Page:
Infant Play with Bottles . . . Maybe Light & Color

“The craving for colour is a natural necessity just as for water and fire. Colour is a raw material indispensable to life. At every era of his existence and his history, the human being has associated colour with his joys, his actions and his pleasures.”
— Frenand Leger, “On Monumentality and Color”, 1943.

Inspired by these glass bottles on the ledge of every classroom in this social constructivist (Reggio Emilia inspired) preschool that I saw on a tour several years back, I made water bottles for the infants I cared for in a group setting at the time. Since then, I have made these for every infant classroom I worked in, and now for my daughters. I used small plastic bottles filled with water and food coloring.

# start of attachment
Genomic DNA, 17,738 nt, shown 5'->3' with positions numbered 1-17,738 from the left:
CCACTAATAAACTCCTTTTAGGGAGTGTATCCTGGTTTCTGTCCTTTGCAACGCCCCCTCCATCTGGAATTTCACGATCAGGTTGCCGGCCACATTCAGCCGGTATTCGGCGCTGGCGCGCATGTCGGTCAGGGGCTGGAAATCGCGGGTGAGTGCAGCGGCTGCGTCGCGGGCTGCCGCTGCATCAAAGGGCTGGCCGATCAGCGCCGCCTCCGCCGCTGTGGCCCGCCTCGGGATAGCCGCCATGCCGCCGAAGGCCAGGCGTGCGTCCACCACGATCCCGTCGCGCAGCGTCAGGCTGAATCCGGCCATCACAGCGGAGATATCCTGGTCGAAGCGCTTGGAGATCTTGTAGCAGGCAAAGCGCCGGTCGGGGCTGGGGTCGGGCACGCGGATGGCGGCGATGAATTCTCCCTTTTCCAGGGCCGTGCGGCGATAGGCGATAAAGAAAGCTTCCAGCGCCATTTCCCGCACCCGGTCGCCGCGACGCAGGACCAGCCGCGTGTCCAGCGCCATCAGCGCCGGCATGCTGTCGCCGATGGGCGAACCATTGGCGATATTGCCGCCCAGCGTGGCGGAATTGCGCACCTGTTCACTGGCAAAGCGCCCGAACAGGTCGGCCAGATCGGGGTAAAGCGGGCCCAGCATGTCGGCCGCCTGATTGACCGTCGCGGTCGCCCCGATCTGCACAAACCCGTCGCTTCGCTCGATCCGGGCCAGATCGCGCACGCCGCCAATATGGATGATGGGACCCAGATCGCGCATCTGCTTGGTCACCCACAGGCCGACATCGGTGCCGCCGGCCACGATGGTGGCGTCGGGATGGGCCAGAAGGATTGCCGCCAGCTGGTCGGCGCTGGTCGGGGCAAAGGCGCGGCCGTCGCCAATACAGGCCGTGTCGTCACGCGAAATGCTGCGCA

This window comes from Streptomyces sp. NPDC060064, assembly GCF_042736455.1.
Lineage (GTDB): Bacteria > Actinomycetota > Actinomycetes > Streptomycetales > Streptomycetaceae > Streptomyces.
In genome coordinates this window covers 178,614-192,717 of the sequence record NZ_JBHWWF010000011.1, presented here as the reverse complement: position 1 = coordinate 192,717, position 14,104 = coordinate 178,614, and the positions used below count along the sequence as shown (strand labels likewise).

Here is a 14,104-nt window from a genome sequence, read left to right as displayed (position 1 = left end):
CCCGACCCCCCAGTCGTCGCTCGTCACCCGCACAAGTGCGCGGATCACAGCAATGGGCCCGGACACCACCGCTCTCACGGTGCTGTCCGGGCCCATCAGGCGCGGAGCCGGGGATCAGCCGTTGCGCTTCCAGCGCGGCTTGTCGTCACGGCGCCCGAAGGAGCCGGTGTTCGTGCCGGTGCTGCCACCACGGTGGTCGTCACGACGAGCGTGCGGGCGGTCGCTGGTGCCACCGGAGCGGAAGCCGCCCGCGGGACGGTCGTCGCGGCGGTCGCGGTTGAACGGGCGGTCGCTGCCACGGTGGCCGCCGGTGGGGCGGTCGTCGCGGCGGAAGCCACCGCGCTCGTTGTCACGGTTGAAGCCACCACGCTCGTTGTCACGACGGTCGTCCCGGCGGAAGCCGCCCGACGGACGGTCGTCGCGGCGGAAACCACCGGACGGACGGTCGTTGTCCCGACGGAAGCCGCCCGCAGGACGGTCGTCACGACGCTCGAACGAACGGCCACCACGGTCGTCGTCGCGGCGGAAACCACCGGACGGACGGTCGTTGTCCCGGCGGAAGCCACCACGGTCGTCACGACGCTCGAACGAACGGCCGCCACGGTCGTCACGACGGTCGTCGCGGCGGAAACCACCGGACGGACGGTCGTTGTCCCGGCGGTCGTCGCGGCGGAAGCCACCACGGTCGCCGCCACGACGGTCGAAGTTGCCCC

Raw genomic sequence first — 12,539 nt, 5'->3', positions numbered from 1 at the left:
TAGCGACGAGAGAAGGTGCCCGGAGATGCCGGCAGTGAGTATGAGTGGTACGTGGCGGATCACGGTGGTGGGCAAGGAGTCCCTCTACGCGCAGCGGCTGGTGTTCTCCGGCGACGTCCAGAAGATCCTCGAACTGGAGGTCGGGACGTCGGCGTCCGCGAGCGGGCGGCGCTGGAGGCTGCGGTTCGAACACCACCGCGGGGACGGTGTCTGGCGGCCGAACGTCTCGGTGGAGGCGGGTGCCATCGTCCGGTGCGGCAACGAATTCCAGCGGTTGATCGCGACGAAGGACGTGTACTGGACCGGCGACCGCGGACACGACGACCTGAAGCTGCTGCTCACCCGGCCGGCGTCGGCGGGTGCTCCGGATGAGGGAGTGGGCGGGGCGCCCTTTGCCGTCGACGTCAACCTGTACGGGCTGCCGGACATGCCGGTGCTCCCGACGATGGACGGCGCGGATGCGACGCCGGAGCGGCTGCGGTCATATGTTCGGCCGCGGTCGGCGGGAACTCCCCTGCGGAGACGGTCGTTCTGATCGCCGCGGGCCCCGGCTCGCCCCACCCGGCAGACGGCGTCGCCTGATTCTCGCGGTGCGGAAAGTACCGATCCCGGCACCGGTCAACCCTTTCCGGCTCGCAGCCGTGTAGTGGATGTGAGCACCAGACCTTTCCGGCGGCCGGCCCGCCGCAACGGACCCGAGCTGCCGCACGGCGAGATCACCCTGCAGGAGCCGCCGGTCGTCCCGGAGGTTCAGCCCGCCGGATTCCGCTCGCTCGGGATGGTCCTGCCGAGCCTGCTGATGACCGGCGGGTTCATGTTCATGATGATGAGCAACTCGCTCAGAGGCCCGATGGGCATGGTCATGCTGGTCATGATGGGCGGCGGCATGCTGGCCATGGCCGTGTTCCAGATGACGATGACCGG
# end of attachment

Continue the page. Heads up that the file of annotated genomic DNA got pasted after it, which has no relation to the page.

Glass bottles in kitchen area of 3 year-old classroom
Green Bottles Above Kitchen


















As I am almost always fighting to get away from the often default use of exclusively primary colors for children’s playthings, I made these bottles in varying degrees of blue and green.


When Greysen was a young infant, they were housed on our window sill as a place for light to shine through. As she became older, they came down to the ground for her to manipulate. Now that she is engaging in some pretend play, a few sit atop her kitchen, also in a few more colors, to be ingredients at the ready. Most often they serve their purpose posing as coffee and tea.


Now that Moon is manipulating objects, I have brought some back down to the floor.

I start them in the sunlight whenever possible.

A simple toy with the opportunity for her to notice light, shadow, color, and water.



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